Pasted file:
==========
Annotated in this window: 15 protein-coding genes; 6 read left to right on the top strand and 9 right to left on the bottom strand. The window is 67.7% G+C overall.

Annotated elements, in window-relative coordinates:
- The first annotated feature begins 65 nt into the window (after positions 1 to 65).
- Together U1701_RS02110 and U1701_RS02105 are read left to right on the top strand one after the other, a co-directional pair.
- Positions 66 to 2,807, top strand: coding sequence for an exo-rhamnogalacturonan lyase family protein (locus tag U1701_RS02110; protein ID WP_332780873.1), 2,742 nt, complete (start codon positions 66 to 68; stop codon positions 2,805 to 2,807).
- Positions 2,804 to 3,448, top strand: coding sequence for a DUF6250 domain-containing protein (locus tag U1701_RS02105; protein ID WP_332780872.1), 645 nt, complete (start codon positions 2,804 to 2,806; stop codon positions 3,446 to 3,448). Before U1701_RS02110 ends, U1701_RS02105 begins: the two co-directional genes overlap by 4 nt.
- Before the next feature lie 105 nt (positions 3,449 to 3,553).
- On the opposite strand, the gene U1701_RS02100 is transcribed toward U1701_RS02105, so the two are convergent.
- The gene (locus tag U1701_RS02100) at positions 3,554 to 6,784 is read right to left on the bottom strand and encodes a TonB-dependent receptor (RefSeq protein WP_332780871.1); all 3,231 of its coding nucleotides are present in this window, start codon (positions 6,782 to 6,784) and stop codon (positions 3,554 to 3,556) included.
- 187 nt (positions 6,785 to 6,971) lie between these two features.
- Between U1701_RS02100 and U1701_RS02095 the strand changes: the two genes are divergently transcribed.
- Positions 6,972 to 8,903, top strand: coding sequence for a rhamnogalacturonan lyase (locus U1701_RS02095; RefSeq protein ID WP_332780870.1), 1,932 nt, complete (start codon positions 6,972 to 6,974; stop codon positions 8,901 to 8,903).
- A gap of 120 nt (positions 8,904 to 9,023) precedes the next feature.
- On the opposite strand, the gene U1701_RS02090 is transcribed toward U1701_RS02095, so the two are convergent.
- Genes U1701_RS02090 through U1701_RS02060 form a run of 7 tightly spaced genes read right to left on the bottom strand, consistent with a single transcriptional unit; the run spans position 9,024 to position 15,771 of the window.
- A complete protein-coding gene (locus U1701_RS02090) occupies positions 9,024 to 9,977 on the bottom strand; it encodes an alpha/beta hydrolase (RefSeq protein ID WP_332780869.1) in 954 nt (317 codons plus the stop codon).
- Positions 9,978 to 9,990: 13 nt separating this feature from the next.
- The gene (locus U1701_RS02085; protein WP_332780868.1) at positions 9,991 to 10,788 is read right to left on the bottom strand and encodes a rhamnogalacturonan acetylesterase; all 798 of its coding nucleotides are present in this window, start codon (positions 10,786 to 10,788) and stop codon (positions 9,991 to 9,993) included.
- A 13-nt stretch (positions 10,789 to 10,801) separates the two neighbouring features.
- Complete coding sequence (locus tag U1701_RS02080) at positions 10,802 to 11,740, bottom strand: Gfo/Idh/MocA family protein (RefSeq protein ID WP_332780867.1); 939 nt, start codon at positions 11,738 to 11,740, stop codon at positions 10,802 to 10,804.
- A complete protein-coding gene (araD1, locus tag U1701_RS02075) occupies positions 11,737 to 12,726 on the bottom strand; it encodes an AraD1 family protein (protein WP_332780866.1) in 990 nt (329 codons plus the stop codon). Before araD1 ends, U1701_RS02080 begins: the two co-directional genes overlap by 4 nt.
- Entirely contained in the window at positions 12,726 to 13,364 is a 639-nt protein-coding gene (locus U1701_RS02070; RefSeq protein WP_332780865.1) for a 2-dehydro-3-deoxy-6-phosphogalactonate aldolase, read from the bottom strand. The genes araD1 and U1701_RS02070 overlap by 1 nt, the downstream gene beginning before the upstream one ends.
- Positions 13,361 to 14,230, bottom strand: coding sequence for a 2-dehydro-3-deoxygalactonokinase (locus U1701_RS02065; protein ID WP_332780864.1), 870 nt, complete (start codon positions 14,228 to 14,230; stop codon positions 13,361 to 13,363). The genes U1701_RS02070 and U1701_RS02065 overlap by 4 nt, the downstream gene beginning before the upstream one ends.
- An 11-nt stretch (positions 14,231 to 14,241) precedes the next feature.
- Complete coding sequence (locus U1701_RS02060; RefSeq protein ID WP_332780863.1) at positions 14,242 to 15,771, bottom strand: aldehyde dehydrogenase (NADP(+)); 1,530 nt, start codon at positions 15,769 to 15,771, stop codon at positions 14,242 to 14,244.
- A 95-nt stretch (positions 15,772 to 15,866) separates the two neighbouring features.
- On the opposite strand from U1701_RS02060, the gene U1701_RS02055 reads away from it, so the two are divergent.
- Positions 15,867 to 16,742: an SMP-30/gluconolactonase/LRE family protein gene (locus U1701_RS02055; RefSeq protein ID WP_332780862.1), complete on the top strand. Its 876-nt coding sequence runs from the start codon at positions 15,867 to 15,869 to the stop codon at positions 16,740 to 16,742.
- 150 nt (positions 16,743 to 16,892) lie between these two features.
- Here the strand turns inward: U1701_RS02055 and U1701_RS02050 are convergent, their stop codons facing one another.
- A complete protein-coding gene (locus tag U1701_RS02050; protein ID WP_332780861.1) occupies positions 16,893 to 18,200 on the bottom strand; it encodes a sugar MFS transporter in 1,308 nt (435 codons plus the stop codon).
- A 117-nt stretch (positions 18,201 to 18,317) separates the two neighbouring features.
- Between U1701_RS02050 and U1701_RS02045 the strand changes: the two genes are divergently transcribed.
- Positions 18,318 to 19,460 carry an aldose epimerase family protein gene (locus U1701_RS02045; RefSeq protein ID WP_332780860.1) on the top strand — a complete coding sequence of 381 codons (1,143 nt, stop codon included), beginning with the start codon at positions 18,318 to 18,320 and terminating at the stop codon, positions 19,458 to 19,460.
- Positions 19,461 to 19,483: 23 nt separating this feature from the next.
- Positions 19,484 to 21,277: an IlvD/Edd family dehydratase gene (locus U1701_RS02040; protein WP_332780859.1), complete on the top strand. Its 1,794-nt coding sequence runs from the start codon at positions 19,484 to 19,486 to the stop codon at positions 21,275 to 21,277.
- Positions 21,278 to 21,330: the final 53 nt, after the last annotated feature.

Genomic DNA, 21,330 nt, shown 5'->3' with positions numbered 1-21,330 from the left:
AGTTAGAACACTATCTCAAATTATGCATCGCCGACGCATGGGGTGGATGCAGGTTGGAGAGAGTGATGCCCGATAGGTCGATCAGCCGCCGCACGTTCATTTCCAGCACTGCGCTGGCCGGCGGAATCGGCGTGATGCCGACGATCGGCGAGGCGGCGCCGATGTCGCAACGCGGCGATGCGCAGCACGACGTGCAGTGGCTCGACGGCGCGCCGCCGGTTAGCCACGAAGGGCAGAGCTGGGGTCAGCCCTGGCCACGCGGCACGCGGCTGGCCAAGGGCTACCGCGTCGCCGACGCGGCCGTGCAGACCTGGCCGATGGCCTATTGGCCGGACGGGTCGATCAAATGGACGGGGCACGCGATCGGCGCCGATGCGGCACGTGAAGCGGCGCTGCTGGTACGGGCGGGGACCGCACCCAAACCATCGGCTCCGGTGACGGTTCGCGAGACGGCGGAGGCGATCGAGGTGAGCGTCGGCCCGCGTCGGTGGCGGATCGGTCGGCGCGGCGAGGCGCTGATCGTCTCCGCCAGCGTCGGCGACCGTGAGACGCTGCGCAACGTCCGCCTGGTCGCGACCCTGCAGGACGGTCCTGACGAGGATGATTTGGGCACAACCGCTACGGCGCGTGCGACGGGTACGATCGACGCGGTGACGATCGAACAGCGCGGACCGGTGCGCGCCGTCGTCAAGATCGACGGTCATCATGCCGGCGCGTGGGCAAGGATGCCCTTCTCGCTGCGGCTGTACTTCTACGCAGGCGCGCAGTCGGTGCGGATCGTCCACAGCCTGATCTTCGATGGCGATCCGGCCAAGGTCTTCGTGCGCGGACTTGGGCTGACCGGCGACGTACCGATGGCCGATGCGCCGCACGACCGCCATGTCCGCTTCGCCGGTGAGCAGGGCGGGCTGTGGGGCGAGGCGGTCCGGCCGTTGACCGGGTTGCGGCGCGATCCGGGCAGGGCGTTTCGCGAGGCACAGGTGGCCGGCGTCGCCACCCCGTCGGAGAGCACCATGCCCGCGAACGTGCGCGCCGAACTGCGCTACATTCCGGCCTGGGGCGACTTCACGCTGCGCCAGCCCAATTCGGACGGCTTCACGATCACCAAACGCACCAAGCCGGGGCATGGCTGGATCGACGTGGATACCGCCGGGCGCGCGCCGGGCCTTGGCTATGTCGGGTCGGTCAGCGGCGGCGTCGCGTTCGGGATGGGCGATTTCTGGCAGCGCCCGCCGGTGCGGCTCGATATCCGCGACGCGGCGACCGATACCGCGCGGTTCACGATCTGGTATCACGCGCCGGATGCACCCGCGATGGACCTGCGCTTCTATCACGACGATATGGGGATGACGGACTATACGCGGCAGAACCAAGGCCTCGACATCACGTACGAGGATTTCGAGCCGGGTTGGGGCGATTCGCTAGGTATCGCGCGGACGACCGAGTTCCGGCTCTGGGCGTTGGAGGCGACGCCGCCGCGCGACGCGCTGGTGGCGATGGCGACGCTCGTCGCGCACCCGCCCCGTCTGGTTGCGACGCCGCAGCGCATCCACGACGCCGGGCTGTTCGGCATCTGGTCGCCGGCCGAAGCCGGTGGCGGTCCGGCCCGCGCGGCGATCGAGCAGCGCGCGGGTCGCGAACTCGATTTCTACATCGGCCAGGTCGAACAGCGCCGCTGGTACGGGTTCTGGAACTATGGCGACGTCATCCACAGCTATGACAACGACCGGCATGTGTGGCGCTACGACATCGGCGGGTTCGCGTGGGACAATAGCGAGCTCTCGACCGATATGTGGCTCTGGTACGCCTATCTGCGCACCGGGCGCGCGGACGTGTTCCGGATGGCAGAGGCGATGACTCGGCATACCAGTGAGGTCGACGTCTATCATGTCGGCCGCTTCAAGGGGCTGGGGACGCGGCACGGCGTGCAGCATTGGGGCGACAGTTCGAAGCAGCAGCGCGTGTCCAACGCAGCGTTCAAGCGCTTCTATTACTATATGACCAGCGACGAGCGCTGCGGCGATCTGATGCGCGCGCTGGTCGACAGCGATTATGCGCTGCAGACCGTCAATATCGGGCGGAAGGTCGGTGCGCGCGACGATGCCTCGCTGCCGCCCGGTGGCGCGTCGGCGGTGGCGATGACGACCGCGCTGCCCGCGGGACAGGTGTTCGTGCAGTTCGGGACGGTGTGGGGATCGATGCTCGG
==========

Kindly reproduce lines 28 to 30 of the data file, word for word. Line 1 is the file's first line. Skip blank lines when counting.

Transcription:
- Positions 15,867 to 16,742: an SMP-30/gluconolactonase/LRE family protein gene (locus U1701_RS02055; RefSeq protein ID WP_332780862.1), complete on the top strand. Its 876-nt coding sequence runs from the start codon at positions 15,867 to 15,869 to the stop codon at positions 16,740 to 16,742.
- 150 nt (positions 16,743 to 16,892) lie between these two features.
- Here the strand turns inward: U1701_RS02055 and U1701_RS02050 are convergent, their stop codons facing one another.